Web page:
Swamp Town (or, The Levee Paradox)
Developmental work created during residency at the University of Tasmania School of Art, Launceston Tasmania.
Mix media diorama and digital photography.
This project investigates the specific vulnerabilities of the Launceston area to extreme weather events and the tension of maintaining human structures in a landscape that naturally wishes to reclaim them. The process combines this process of the children’s learning through play, utilising minimal/simplified landscape signifiers, photographs and fanciful set structures, with a critical breakdown in meaning.
These vague yet locally specific scenes of the aftermath of a fictional calamity seek to foster a sense of unease in the landscape and comment on the paradoxes inherent to human development incongruous with a natural environment straining under our influence.
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During my residency at the Tasmanian College of the Arts, Launceston, I researched imagery/writing related to historical flood events as well as contemporary public disaster education materials and flood mitigating infrastructure such as the levee systems and the light-pole flood markers in Inveresk.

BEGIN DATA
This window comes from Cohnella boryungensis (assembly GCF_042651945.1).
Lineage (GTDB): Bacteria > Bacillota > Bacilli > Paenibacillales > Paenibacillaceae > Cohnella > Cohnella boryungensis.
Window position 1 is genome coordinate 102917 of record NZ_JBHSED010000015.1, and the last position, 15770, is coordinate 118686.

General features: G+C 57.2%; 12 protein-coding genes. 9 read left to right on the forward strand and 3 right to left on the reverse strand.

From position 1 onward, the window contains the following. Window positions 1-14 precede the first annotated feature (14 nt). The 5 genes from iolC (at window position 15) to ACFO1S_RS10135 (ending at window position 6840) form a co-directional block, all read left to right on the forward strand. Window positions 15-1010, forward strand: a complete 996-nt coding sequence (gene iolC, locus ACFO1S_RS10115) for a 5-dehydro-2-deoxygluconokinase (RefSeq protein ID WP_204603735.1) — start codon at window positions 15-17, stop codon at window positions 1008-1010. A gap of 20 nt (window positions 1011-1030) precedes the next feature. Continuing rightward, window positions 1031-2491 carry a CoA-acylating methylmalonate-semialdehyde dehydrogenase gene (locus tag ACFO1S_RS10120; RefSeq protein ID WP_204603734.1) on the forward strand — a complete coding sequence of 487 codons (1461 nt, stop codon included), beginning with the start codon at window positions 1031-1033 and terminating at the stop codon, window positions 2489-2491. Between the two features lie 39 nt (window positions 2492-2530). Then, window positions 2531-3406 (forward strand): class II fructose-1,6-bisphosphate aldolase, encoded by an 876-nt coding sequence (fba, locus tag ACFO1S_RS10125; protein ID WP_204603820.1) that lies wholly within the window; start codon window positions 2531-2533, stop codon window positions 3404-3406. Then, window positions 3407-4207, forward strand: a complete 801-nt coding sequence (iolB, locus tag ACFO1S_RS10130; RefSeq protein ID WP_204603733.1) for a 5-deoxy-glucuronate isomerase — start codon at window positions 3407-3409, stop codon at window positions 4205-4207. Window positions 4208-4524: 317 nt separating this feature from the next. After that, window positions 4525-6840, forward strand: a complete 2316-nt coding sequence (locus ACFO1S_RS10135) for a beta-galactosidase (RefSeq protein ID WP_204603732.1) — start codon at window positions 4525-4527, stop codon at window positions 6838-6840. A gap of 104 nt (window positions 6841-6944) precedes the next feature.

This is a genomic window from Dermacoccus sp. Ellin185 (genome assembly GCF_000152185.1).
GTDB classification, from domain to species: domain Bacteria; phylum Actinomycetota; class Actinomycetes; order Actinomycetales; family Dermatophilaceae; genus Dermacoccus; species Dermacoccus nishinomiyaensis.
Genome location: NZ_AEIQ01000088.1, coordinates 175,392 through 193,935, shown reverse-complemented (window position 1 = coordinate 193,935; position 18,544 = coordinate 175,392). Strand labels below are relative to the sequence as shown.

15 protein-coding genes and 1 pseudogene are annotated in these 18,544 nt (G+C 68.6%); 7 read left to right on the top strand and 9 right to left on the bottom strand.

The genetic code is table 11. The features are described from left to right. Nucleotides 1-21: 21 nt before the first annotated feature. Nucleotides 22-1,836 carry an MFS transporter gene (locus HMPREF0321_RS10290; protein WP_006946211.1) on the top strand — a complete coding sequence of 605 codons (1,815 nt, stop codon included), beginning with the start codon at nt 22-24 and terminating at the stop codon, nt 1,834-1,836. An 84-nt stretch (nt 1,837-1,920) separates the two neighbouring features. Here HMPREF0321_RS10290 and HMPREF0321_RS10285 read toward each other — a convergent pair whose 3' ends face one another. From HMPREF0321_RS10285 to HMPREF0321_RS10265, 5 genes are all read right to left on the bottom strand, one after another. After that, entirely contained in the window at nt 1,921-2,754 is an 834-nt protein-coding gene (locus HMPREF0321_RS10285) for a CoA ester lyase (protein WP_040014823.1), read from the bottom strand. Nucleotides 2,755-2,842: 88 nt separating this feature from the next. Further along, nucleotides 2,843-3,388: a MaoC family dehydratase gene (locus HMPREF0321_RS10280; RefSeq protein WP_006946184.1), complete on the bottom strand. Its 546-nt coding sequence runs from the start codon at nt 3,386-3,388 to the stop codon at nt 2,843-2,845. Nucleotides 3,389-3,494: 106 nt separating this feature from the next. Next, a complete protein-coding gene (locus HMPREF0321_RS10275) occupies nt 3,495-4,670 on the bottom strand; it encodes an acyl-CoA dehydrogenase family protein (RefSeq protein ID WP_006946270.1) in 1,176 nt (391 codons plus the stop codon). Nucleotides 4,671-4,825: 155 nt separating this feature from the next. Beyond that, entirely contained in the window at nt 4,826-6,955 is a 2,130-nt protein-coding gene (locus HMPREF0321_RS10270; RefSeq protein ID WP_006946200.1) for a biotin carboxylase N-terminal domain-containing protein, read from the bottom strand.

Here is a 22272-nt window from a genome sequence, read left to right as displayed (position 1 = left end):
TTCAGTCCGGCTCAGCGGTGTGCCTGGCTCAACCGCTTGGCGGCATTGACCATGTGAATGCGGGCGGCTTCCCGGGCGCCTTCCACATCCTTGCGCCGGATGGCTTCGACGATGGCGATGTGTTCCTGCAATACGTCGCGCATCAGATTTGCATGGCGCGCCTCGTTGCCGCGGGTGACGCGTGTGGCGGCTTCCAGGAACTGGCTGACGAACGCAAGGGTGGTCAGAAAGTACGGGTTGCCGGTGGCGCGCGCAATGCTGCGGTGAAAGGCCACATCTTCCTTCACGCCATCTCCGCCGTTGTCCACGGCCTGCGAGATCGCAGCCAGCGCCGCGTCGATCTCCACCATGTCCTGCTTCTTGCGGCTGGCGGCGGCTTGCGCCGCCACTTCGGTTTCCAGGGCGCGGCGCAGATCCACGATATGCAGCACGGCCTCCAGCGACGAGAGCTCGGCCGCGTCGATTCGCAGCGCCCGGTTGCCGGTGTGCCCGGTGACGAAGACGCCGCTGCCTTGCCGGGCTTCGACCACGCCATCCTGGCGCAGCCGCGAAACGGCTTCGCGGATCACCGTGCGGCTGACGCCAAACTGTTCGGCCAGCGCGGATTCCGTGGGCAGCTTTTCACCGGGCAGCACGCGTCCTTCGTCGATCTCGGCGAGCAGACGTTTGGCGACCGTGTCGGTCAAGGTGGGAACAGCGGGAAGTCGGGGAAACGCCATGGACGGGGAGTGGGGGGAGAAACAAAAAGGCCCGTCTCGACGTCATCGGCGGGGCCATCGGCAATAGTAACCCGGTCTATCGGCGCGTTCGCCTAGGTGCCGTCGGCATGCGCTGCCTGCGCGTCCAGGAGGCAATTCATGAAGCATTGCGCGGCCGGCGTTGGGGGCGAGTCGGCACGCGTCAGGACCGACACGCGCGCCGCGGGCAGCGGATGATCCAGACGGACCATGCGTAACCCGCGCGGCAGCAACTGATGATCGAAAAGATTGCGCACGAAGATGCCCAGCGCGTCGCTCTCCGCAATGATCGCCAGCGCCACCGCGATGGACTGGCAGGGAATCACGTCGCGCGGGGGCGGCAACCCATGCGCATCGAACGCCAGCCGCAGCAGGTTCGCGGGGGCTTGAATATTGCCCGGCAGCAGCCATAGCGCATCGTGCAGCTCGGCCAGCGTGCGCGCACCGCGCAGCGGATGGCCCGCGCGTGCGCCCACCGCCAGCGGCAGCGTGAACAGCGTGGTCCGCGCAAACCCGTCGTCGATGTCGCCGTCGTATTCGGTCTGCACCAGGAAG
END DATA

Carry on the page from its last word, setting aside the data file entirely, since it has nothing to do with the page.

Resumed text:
I was particularly interested in a series of workshops conducted at primary schools in Launceston in 2007 to teach children about the realities of flooding through drawing, excursions, and diorama building. The council initiated this program in acknowledgement that living memory of the worst flooding disasters slips away through the generations, inevitably fostering complacency and increases risk in the event of disaster.